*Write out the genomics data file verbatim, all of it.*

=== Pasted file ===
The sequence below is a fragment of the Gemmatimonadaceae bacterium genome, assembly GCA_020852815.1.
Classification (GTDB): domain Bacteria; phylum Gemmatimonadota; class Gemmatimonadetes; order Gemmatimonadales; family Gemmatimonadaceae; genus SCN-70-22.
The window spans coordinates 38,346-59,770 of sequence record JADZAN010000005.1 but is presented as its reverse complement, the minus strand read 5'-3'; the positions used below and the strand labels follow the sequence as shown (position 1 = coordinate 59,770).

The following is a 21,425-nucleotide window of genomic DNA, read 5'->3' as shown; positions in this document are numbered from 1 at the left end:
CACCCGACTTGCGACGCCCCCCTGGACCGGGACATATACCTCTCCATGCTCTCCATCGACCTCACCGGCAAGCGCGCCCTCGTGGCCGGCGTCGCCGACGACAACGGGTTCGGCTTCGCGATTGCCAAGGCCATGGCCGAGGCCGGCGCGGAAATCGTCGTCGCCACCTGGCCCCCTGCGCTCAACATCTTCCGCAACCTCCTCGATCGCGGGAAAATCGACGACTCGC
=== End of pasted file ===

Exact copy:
The sequence below is a fragment of the Gemmatimonadaceae bacterium genome, assembly GCA_020852815.1.
Classification (GTDB): domain Bacteria; phylum Gemmatimonadota; class Gemmatimonadetes; order Gemmatimonadales; family Gemmatimonadaceae; genus SCN-70-22.
The window spans coordinates 38,346-59,770 of sequence record JADZAN010000005.1 but is presented as its reverse complement, the minus strand read 5'-3'; the positions used below and the strand labels follow the sequence as shown (position 1 = coordinate 59,770).

The following is a 21,425-nucleotide window of genomic DNA, read 5'->3' as shown; positions in this document are numbered from 1 at the left end:
CACCCGACTTGCGACGCCCCCCTGGACCGGGACATATACCTCTCCATGCTCTCCATCGACCTCACCGGCAAGCGCGCCCTCGTGGCCGGCGTCGCCGACGACAACGGGTTCGGCTTCGCGATTGCCAAGGCCATGGCCGAGGCCGGCGCGGAAATCGTCGTCGCCACCTGGCCCCCTGCGCTCAACATCTTCCGCAACCTCCTCGATCGCGGGAAAATCGACGACTCGC